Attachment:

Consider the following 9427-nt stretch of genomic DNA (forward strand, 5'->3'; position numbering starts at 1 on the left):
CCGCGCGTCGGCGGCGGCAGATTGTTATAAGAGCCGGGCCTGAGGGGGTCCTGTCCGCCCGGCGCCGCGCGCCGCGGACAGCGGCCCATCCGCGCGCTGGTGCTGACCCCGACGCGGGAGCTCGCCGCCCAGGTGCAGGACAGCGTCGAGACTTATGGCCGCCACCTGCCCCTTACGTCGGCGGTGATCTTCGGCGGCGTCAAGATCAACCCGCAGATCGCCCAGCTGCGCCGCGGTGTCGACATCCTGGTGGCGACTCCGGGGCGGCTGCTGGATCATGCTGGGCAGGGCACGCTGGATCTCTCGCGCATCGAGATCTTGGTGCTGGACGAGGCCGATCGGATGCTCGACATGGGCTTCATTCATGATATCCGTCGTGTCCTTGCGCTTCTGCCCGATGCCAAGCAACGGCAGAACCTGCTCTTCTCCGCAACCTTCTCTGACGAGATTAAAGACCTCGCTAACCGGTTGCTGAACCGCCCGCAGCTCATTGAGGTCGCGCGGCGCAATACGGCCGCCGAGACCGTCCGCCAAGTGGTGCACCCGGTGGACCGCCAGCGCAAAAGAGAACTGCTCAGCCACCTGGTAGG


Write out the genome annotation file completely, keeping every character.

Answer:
Consider the following 9427-nt stretch of genomic DNA (forward strand, 5'->3'; position numbering starts at 1 on the left):
CCGCGCGTCGGCGGCGGCAGATTGTTATAAGAGCCGGGCCTGAGGGGGTCCTGTCCGCCCGGCGCCGCGCGCCGCGGACAGCGGCCCATCCGCGCGCTGGTGCTGACCCCGACGCGGGAGCTCGCCGCCCAGGTGCAGGACAGCGTCGAGACTTATGGCCGCCACCTGCCCCTTACGTCGGCGGTGATCTTCGGCGGCGTCAAGATCAACCCGCAGATCGCCCAGCTGCGCCGCGGTGTCGACATCCTGGTGGCGACTCCGGGGCGGCTGCTGGATCATGCTGGGCAGGGCACGCTGGATCTCTCGCGCATCGAGATCTTGGTGCTGGACGAGGCCGATCGGATGCTCGACATGGGCTTCATTCATGATATCCGTCGTGTCCTTGCGCTTCTGCCCGATGCCAAGCAACGGCAGAACCTGCTCTTCTCCGCAACCTTCTCTGACGAGATTAAAGACCTCGCTAACCGGTTGCTGAACCGCCCGCAGCTCATTGAGGTCGCGCGGCGCAATACGGCCGCCGAGACCGTCCGCCAAGTGGTGCACCCGGTGGACCGCCAGCGCAAAAGAGAACTGCTCAGCCACCTGGTAGG